Golbez Teaches Storytelling

I remember this one part from Final Fantasy II ("Final Fantasy IV" for you video game purists out there), where the heroes are tasked with defending a castle from a continual onslaught of monsters from the villain's army.  At this point in the storyline, the heroes are supposed to be fighting a desperate, last-ditch battle in an attempt to save the castle in a hopeless, undermanned situation.  The trouble is, gameplay-wise, the bad guys are actually pretty easy.  Even as a 10-year-old I was able to dispatch them without too much difficulty.  But after each round of combat, the heroes would announce, "We can't hold this position any longer!  Fall back to the next room!"  And I'm just sitting there, ignorant ten-year-old that I am, going "I JUST BEAT THE BAD GUYS.  WE'RE HOLDING OUT JUST FINE."  Even though I won every individual battle, the sequence ends with Golbez, the generic-feeling Darth-Vader-like bad guy, sweeping in with his big purple cape and stealing the castle's magic crystal, as well as kidnapping the hero's girlfriend.  It was a bit of a frustrating feeling.  I won the battle, so why should I lose the story?

Well, now that I'm older, I appreciate the tricky balance that the game designers were trying to achieve with this.  The fact is, even though they didn't quite finesse the situation, they did achieve a significant victory.  I might have been a little frustrated and confused, but I was still very invested in the plotline, and I still felt like I had "won" that section of the plot somehow.  I had to see what happened next, but I still felt like I had made progress in the game.  That's a tricky balance that a number of more recent games have failed to achieve, believe it or not.

In order for the player to be invested in a game's story, the threat level has to feel like it's generally increasing.  It doesn't have to always increase (and probably shouldn't, as that gets exhausting), but the general arc needs to push the suspense meter higher as the game progresses.  This is a fairly basic storytelling principle.  You get your hero up a tree in Act I, throw rocks at him in Act II, etc.  The hero has to keep LOSING until finally, at the climax, the hero either finally wins ("quest") or is totally defeated ("tragedy").  The trouble is that in the context of a video game, the player needs to feel constantly rewarded - small-scale victories eventually leading to the grand, final victory when the game is won.  These concepts would seem to be mutually exclusive.  How can I write a story that keeps increasing the dramatic stakes while at the same time making the player feel like they're making steady progress?  How can the player both lose battles and win battles at the same time?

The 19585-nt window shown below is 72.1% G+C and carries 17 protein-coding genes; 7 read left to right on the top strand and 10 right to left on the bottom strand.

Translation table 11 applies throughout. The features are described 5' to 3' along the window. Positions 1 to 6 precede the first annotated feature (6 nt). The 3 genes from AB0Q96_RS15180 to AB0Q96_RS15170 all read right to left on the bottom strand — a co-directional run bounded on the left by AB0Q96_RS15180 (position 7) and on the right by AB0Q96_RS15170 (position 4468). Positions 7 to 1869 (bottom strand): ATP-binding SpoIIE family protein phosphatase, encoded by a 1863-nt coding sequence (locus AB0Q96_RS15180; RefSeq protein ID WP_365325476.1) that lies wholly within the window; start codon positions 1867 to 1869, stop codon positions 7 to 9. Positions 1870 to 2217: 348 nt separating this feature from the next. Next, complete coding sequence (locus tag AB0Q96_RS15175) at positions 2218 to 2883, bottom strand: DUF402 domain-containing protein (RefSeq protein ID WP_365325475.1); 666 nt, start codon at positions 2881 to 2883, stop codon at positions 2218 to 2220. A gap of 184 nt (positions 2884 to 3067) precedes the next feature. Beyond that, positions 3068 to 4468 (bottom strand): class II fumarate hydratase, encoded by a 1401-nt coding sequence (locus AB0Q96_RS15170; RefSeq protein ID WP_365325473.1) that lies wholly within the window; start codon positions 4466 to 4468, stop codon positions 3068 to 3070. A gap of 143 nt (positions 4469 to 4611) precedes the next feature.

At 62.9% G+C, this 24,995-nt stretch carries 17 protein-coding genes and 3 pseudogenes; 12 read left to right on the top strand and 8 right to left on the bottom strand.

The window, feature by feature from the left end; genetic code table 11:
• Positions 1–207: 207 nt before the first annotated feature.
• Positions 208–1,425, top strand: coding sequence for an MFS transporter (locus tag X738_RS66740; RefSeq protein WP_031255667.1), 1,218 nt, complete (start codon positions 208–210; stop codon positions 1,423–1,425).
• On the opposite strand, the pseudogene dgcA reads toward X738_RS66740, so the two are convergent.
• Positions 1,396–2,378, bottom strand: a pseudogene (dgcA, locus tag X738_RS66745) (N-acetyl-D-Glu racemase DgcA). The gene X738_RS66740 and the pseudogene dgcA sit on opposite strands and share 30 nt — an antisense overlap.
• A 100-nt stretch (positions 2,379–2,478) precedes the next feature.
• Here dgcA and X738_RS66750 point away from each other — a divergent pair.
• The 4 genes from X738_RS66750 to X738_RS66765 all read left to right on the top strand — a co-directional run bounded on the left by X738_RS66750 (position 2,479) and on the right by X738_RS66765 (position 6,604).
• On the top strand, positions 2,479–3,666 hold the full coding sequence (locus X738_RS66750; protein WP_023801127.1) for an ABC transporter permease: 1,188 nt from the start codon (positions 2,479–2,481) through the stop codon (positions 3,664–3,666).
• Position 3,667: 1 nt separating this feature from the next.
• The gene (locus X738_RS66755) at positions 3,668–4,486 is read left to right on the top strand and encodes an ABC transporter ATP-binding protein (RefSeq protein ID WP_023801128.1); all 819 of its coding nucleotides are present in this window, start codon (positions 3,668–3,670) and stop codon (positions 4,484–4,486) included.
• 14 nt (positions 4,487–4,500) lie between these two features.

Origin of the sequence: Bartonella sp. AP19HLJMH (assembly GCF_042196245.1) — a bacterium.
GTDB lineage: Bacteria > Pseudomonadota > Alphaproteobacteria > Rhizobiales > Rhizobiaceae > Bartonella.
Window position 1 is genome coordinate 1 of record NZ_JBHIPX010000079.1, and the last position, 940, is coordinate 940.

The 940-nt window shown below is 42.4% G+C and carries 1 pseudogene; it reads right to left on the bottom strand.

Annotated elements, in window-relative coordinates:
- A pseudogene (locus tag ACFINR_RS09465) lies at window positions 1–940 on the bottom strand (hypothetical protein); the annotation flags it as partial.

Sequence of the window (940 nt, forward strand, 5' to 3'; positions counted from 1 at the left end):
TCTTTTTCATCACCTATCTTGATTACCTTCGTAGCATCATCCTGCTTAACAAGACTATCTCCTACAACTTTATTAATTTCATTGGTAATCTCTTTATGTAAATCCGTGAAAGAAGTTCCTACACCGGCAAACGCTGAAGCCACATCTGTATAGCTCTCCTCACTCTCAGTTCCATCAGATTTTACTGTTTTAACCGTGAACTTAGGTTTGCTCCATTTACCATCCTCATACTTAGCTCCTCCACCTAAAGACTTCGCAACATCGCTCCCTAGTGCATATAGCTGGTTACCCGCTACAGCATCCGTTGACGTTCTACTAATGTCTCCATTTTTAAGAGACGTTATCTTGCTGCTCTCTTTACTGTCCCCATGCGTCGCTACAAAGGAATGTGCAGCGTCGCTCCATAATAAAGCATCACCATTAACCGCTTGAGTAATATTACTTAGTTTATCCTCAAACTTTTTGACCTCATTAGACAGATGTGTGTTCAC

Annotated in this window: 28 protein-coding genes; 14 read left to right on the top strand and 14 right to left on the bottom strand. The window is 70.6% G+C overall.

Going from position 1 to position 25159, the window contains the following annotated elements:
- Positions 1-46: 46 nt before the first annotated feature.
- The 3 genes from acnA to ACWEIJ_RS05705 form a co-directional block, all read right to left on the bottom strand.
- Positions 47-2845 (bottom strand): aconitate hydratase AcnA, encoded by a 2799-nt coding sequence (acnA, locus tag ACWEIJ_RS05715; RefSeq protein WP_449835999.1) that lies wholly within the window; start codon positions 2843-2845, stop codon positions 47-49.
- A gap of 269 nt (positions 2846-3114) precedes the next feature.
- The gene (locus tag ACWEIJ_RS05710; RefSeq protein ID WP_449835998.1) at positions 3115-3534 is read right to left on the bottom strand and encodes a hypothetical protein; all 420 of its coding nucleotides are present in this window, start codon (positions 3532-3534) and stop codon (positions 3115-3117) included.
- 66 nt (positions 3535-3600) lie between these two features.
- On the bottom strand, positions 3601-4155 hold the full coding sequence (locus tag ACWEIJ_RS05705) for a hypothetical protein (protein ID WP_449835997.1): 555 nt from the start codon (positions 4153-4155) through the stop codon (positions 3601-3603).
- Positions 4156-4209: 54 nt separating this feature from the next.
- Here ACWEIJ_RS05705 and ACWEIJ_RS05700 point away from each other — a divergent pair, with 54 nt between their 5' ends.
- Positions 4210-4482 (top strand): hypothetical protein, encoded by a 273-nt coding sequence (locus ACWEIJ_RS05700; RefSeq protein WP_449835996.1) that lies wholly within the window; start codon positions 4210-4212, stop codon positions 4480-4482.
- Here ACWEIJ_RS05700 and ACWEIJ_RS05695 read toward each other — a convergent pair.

Final Fantasy II accomplished this by essentially divorcing the gameplay from the story at key moments.  Yes, your heroes win the individual battles they fight - but those battles are only a small part of the larger story, over which they have no control, and which is getting worse and worse for the heroes.  This occasionally results in feelings of frustration, but more frequently it keeps the player's interest alive.  Here are some more examples from Final Fantasy II:

  • Game Success: The player reaches the castle of Damcyan / Story Failure: The castle has already been destroyed by Golbez
  • Game Success: The player rescues Yang from monsters / Story Failure: The monsters have already killed the rest of Fabul's army
  • Game Success: The player slays the evil king of Baron / Story Failure: The king was just Golbez's puppet
  • Game Success: The player defeats the demonic dancing dolls / Story Failure: Golbez's severed hand takes the crystal anyway

In this way, the game (roughly) manages to make the player feel like the story's stakes are increasing AND that the player is somehow making progress and achieving goals.

Contrast this with the Legend of Zelda: Twilight Princess.  The introduction starts out pretty strongly - it turns out that the entire land of Hyrule has been overtaken by a mysterious dimension called "Twilight," turning the kingdom into a playground for freaky monsters and all the people into ghosts.  The trouble is that the villains are never stronger than they are at the beginning.  As Link clears each temple in succession, the Twilight gradually recedes from the land until it's restricted to a single pyramid around Hyrule Castle.  The story stakes actually go DOWN as Link makes progress in the game - the villain gets weaker and weaker until Link finally finishes the job in the last act.

Granted, Zelda has never been much of a story-driven game, so it's somewhat forgivable.  But Ocarina of Time, a previous Zelda title, handled it better.  Do you remember how, halfway through the game, you're teleported 10 years into the future and Hyrule Castle Town is destroyed and swarming with moaning zombies?  How Hyrule Castle has been replaced with Ganon's volcanic palace?  That was an excellent, disturbing moment, and represented a more successful raising of stakes.  Young Link may have successfully found the three amulets in the past (gameplay achievement!), but now that he's in the future, it's a whole new ballgame (story stakes are raised!).

So it can be done.  Golbez proves it!